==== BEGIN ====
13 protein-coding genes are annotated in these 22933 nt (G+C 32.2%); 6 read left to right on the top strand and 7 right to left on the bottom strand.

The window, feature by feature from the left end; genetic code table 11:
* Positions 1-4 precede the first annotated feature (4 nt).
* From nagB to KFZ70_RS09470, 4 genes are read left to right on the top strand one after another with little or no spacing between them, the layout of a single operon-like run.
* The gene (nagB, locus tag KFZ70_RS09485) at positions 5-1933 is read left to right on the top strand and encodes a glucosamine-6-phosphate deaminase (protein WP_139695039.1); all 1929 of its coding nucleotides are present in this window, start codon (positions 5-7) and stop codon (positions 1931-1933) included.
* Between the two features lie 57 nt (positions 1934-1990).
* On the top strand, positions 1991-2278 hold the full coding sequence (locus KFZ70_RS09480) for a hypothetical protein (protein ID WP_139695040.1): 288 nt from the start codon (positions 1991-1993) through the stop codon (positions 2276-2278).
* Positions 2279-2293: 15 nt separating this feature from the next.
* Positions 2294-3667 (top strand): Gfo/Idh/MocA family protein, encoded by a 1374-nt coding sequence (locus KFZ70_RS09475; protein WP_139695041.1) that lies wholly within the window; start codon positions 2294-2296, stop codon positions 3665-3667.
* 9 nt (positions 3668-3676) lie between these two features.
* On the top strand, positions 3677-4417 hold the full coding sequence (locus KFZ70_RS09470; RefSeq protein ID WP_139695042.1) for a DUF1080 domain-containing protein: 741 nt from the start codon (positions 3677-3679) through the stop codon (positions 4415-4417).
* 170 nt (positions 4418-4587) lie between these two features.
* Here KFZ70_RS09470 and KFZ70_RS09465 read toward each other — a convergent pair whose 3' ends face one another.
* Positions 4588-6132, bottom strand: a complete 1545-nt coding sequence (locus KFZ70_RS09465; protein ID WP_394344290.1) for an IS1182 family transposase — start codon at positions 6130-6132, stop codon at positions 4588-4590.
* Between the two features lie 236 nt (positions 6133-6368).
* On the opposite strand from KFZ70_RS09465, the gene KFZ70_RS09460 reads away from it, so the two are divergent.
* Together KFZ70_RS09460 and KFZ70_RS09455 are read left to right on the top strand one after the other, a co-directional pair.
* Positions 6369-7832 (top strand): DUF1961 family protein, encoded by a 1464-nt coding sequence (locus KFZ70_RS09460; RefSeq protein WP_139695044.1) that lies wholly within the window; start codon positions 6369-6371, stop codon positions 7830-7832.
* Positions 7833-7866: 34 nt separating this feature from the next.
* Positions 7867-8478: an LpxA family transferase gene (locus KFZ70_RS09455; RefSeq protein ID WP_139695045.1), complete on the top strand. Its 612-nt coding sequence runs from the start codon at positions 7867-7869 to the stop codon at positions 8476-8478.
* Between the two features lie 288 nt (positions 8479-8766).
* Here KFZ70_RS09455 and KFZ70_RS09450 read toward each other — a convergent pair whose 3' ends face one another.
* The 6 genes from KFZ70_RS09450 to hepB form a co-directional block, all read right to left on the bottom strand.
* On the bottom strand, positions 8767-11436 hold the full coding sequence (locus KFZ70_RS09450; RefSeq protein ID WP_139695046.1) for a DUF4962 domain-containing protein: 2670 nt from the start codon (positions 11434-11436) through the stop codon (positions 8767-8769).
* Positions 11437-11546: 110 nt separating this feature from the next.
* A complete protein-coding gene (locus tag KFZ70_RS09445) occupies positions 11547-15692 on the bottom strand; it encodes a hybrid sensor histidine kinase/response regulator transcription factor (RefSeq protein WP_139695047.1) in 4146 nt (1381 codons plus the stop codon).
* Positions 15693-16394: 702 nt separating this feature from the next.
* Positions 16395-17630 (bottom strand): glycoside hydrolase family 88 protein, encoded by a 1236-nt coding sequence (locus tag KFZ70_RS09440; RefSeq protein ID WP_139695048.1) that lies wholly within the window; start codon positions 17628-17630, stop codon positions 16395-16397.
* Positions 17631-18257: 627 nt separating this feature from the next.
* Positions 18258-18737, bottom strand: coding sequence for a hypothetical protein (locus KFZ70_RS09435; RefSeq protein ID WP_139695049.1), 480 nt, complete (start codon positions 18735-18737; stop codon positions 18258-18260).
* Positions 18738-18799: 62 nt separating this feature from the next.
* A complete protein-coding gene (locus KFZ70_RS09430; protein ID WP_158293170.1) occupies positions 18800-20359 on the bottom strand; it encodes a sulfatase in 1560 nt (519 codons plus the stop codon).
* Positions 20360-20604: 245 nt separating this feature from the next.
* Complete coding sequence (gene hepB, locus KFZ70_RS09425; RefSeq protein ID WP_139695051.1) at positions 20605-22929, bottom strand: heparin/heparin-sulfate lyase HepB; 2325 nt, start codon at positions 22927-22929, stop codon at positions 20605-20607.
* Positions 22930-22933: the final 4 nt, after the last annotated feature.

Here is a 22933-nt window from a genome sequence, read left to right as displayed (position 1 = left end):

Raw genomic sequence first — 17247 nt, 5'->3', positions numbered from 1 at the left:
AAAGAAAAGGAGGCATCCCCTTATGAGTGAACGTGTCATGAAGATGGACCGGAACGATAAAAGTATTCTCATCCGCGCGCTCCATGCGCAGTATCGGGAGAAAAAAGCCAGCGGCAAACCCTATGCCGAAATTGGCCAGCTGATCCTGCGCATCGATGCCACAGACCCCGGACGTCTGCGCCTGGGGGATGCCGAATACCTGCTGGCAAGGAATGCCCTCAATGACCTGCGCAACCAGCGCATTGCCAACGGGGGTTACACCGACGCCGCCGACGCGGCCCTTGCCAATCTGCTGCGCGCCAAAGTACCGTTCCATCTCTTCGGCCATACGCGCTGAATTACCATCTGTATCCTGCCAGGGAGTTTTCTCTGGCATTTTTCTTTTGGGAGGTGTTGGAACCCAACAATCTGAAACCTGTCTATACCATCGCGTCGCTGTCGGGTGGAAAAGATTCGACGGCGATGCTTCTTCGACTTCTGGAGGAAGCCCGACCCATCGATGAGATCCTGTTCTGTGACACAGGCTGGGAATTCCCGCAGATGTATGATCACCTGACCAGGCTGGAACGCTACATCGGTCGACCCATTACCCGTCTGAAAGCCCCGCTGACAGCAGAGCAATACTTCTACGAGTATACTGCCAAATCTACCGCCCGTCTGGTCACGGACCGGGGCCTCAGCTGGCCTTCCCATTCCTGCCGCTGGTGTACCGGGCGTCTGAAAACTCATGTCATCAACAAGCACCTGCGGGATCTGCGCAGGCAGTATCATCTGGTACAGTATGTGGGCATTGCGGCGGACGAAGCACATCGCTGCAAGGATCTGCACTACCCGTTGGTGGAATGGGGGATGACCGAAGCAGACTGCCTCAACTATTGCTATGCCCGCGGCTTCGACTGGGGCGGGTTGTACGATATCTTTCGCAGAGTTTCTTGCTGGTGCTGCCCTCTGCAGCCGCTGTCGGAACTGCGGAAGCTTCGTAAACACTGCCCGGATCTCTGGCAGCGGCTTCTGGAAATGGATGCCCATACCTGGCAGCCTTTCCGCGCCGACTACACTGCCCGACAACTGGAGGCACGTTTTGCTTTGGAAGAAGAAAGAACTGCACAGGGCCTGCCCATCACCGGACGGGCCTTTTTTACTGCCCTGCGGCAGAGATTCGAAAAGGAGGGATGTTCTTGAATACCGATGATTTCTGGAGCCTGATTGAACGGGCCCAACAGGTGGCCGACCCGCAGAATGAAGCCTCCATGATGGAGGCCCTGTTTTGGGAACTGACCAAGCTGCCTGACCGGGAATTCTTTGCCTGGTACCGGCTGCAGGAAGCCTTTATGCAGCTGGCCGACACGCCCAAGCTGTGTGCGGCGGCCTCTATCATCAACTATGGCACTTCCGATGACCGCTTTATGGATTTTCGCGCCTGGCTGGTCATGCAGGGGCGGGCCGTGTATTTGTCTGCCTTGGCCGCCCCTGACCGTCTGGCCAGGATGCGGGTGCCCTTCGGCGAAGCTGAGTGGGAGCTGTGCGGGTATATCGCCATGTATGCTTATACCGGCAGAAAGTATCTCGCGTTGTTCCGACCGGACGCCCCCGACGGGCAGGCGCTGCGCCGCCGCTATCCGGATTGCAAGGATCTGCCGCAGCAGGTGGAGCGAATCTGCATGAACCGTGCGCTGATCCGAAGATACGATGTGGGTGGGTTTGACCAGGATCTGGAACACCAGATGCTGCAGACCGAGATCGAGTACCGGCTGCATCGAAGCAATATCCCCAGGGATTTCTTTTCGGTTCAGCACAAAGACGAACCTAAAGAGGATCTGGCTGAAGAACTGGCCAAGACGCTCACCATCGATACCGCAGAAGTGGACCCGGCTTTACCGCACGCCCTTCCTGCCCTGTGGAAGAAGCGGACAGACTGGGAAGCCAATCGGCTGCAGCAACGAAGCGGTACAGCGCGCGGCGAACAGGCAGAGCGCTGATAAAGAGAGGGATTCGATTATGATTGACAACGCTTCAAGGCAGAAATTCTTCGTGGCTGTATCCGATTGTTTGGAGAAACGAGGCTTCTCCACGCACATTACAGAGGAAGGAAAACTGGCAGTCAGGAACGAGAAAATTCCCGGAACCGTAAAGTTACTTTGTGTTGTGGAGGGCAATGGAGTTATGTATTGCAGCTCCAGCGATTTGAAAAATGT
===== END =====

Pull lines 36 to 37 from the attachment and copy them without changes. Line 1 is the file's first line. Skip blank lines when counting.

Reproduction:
Here is a 22933-nt window from a genome sequence, read left to right as displayed (position 1 = left end):

Raw genomic sequence first — 17247 nt, 5'->3', positions numbered from 1 at the left: